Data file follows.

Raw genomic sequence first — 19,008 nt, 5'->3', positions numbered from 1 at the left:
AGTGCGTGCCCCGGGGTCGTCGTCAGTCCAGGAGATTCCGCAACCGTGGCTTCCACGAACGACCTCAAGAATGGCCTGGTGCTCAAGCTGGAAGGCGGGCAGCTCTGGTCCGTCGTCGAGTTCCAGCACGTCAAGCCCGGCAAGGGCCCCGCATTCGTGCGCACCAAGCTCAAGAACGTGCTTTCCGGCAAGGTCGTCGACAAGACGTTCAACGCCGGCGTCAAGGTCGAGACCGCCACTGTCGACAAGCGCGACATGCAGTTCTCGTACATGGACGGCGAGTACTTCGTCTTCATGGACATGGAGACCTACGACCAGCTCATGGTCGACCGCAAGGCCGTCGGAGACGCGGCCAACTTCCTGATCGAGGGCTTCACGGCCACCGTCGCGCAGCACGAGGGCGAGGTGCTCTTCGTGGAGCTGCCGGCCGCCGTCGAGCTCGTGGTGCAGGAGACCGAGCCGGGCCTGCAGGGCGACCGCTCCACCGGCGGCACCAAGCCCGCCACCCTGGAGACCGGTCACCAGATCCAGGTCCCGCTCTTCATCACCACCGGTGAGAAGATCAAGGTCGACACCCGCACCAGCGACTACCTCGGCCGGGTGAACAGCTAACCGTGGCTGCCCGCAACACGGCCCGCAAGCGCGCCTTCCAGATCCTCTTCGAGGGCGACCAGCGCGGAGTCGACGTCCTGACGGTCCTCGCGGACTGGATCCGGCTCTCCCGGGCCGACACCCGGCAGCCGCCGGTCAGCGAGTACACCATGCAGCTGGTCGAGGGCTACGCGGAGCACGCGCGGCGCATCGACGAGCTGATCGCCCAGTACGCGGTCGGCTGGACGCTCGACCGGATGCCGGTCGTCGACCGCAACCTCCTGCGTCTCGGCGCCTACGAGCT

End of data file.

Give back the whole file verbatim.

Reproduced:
Raw genomic sequence first — 19,008 nt, 5'->3', positions numbered from 1 at the left:
AGTGCGTGCCCCGGGGTCGTCGTCAGTCCAGGAGATTCCGCAACCGTGGCTTCCACGAACGACCTCAAGAATGGCCTGGTGCTCAAGCTGGAAGGCGGGCAGCTCTGGTCCGTCGTCGAGTTCCAGCACGTCAAGCCCGGCAAGGGCCCCGCATTCGTGCGCACCAAGCTCAAGAACGTGCTTTCCGGCAAGGTCGTCGACAAGACGTTCAACGCCGGCGTCAAGGTCGAGACCGCCACTGTCGACAAGCGCGACATGCAGTTCTCGTACATGGACGGCGAGTACTTCGTCTTCATGGACATGGAGACCTACGACCAGCTCATGGTCGACCGCAAGGCCGTCGGAGACGCGGCCAACTTCCTGATCGAGGGCTTCACGGCCACCGTCGCGCAGCACGAGGGCGAGGTGCTCTTCGTGGAGCTGCCGGCCGCCGTCGAGCTCGTGGTGCAGGAGACCGAGCCGGGCCTGCAGGGCGACCGCTCCACCGGCGGCACCAAGCCCGCCACCCTGGAGACCGGTCACCAGATCCAGGTCCCGCTCTTCATCACCACCGGTGAGAAGATCAAGGTCGACACCCGCACCAGCGACTACCTCGGCCGGGTGAACAGCTAACCGTGGCTGCCCGCAACACGGCCCGCAAGCGCGCCTTCCAGATCCTCTTCGAGGGCGACCAGCGCGGAGTCGACGTCCTGACGGTCCTCGCGGACTGGATCCGGCTCTCCCGGGCCGACACCCGGCAGCCGCCGGTCAGCGAGTACACCATGCAGCTGGTCGAGGGCTACGCGGAGCACGCGCGGCGCATCGACGAGCTGATCGCCCAGTACGCGGTCGGCTGGACGCTCGACCGGATGCCGGTCGTCGACCGCAACCTCCTGCGTCTCGGCGCCTACGAGCT